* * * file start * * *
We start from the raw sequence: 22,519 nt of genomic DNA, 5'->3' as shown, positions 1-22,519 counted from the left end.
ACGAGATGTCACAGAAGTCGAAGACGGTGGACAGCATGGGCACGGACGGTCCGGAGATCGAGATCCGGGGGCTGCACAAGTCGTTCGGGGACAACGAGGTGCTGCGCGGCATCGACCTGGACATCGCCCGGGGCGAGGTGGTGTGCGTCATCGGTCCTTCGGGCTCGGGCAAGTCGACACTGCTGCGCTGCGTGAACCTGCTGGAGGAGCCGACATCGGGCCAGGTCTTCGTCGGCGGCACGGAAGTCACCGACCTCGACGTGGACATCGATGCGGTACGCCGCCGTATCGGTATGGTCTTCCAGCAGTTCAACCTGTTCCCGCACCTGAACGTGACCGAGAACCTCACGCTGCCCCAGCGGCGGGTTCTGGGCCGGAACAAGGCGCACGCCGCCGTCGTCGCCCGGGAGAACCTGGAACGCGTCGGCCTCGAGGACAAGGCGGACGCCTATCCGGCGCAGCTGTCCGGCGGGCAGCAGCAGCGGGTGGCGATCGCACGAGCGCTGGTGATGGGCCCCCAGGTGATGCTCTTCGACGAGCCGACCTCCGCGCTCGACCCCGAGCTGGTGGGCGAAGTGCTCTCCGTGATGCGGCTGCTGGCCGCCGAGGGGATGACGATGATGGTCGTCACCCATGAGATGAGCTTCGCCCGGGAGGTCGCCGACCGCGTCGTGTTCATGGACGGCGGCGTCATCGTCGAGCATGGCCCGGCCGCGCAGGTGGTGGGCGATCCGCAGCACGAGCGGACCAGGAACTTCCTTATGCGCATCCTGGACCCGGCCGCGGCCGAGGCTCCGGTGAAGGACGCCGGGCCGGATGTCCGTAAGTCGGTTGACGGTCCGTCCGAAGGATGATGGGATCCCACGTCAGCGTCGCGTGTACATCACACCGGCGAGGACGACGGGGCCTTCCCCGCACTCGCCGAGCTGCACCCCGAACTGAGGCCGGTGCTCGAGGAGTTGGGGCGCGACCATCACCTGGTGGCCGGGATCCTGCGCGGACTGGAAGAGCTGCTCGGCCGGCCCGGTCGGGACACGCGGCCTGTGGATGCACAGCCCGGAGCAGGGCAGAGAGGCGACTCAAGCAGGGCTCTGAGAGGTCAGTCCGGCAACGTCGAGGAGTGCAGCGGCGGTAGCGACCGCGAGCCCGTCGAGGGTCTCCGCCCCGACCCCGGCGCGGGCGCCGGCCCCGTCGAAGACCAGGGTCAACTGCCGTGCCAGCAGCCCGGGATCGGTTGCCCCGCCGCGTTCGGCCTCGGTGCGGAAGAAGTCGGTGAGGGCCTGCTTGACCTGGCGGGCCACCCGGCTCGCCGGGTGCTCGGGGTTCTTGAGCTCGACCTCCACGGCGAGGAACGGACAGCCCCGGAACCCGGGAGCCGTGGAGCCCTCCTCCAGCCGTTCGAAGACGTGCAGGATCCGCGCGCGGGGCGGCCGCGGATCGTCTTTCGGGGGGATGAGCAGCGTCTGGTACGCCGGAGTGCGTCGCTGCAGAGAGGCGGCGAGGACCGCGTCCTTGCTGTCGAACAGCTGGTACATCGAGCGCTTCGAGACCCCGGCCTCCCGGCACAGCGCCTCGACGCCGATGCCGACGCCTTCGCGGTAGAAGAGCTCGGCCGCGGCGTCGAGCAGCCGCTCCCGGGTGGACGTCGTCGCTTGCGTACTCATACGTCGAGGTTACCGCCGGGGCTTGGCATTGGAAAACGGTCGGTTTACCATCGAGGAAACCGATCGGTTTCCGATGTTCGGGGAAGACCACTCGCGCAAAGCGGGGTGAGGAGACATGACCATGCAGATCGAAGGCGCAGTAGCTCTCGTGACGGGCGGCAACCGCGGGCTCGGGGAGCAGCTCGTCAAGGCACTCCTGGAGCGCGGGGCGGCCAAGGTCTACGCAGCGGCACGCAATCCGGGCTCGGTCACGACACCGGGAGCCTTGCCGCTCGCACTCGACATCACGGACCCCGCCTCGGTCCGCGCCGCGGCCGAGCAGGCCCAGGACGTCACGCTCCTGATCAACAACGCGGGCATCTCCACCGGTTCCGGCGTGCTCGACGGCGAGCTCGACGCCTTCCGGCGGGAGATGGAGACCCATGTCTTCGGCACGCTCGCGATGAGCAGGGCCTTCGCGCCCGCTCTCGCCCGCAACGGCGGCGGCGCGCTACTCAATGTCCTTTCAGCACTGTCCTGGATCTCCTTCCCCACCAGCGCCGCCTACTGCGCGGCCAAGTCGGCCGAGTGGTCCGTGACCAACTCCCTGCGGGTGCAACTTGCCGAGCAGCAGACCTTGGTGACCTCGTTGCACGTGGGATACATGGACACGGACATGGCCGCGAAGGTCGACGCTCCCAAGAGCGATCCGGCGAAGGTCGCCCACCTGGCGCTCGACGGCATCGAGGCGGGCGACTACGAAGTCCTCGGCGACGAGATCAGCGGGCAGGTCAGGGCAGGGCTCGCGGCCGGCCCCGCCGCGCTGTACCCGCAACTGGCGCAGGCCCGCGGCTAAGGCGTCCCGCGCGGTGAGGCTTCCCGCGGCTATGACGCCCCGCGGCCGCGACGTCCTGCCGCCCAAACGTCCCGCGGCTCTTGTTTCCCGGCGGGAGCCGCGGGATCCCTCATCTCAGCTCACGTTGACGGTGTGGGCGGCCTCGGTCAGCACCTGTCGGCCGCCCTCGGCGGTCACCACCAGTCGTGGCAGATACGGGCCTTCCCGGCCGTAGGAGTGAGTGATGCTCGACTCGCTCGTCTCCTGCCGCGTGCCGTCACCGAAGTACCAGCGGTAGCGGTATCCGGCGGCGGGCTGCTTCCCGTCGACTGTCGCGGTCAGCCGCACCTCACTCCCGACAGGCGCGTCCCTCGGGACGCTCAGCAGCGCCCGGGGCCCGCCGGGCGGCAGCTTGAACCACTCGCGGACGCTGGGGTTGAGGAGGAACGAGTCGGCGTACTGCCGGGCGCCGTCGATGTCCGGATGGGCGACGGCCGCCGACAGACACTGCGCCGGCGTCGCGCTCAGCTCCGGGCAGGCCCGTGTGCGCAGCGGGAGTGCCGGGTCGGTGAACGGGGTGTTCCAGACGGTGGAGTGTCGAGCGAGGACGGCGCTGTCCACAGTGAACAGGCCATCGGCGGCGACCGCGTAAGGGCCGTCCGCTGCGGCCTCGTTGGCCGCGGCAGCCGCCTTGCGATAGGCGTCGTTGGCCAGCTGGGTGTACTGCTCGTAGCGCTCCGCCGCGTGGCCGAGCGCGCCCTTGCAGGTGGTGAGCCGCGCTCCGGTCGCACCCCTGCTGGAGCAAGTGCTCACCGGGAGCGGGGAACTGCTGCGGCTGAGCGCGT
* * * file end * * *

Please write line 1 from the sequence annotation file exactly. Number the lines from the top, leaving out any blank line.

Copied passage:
We start from the raw sequence: 22,519 nt of genomic DNA, 5'->3' as shown, positions 1-22,519 counted from the left end.